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Teagasc Pig Research Update - BM Farm


This BM-Farm project is a collaboration between Teagasc & University College Dublin. It is aimed at developing markers of animal health in commercial pig farms. Mario Ornelas is the PhD student working on the BM-FARM project. He is supervised by Edgar Garcia Manzanilla, Teagasc and Nola Leonard, UCD

View BM-FARM Research Update 2022 (pdf)

Biomarkers and Microbiome in Farms for Antimicrobial Resistance Management

An integrated approach is being used in several farms, characterizing the physiological status of pigs and the microbiological environment where they live. The study explores interactions between pig, pathogen and environment, which often lead to clinical disease in farms.

Background

The factors leading to clinical disease in pig farms go beyond an interaction between animals and pathogens. Other elements play a role in this process, amongst which are the microbial populations that coexist with pigs, individual susceptibility and husbandry practices. A combined approach is thus needed to explain the complexity of clinical disease on pig farms. Ultimately, a better understanding of disease will result in lower levels of antimicrobial use and antimicrobial resistance.

Objectives

  • To characterize the biomarker profile (physiological status) and microbiological environment of Irish pig farms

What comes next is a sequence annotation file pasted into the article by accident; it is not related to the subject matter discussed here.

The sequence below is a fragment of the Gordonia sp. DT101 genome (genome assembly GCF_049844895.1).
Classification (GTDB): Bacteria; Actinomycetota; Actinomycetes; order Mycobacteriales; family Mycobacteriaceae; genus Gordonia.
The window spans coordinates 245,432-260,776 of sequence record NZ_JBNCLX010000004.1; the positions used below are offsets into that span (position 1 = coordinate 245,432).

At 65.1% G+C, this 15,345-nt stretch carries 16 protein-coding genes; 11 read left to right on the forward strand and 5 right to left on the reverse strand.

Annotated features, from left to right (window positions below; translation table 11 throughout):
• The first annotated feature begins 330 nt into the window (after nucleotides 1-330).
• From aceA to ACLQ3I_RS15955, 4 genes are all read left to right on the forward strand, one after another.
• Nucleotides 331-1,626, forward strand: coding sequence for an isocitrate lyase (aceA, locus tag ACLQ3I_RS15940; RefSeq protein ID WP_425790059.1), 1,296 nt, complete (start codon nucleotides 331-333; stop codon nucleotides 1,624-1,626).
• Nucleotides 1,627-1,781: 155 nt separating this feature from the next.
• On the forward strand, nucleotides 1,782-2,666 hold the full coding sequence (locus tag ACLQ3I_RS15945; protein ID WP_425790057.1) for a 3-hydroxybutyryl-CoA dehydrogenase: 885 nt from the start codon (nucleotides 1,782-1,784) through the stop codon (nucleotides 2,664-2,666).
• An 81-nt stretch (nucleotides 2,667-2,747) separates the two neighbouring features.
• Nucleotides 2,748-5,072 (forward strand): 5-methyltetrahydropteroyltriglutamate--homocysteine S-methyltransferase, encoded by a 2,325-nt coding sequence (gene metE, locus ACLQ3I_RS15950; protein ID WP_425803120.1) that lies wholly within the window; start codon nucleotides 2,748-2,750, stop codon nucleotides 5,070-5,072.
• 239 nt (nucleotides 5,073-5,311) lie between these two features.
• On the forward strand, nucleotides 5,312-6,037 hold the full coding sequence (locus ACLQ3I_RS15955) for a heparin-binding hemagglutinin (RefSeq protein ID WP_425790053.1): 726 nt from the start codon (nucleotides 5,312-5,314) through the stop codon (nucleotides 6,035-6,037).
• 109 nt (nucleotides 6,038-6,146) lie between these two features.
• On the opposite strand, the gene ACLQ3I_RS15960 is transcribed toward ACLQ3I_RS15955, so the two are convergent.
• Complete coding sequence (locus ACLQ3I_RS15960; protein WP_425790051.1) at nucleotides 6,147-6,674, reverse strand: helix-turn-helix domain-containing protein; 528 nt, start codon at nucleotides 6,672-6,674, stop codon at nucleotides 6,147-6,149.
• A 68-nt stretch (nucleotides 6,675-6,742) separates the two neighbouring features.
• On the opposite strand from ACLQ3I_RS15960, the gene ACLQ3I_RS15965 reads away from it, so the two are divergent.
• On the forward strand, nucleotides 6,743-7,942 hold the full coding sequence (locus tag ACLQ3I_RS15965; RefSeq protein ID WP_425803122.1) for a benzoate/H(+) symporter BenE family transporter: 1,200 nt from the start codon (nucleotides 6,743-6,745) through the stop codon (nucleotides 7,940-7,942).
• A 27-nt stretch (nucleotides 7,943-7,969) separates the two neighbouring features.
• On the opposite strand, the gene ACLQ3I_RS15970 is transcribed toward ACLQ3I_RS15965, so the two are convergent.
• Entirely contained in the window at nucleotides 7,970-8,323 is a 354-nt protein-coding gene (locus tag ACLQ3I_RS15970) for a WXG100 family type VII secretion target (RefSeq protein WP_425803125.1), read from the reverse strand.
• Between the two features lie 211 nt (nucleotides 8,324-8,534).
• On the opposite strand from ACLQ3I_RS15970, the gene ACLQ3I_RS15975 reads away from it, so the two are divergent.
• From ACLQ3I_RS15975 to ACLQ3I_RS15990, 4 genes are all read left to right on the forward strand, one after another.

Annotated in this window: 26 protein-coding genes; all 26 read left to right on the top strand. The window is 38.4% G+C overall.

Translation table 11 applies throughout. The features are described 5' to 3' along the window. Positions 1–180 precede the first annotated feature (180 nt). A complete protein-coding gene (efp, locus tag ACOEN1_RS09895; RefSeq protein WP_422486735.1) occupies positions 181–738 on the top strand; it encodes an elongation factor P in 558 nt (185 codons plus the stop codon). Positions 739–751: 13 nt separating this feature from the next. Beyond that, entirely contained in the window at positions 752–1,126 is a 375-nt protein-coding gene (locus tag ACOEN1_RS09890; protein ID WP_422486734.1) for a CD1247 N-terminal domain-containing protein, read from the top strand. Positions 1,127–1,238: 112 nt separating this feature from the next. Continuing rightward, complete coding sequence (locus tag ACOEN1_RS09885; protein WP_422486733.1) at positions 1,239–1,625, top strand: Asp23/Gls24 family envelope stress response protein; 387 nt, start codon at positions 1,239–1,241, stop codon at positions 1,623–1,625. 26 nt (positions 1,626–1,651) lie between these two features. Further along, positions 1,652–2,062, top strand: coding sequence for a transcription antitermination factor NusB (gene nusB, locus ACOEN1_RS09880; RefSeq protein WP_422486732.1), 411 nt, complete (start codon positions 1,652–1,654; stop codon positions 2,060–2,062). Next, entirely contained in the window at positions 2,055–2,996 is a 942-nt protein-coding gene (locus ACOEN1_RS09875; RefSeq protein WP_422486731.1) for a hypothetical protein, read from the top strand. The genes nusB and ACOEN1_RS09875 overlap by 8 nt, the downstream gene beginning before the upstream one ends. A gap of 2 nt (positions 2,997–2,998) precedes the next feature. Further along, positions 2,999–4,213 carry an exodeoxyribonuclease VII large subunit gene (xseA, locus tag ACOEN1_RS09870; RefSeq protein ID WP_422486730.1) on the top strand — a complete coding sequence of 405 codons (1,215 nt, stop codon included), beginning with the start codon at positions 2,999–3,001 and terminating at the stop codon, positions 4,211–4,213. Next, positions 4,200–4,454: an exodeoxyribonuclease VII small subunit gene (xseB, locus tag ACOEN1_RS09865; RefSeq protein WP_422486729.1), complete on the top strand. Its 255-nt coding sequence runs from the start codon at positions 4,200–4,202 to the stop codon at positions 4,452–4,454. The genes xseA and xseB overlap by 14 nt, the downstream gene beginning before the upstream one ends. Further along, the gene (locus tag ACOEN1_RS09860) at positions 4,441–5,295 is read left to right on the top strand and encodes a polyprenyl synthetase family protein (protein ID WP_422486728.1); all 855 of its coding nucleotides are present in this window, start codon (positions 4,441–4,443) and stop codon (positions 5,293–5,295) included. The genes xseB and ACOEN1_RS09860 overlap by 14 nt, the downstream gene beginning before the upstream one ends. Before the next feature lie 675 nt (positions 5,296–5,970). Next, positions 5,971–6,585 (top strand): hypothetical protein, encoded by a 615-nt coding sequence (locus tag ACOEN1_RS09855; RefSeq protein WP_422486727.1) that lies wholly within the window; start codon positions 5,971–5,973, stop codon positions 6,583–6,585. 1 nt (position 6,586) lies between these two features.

• To study the effect of farm interventions on the biomarker profile and microbiological environment

Study 1. Cross-sectional characterization of Irish farms for biomarker profile and microbial populations

For this study, several farms across the country are being visited and animals are sampled at four different production stages. Saliva is collected to study the physiological status of pigs in terms of inflammation, activation of the immune system, stress and oxidative stress. This manipulation-free approach also involves the collection of faecal and environmental samples. Analysis of environmental samples will describe the microbial populations that coexist with pigs and identify eventual pathogens present on farm, giving particular relevance to antimicrobial resistant bacteria.

Mario Ornelas

PhD student

Mario Ornelas is the PhD student working on the BM-FARM project. He is supervised by Edgar Garcia Manzanilla at Teagasc and Nola Leonard at UCD.

He has previously completed a degree in Veterinary Medicine at University of Lisbon.

Mario’s research interests include pig health management and precision livestock farming.

For more information visit www.teagasc.ie/pigs 

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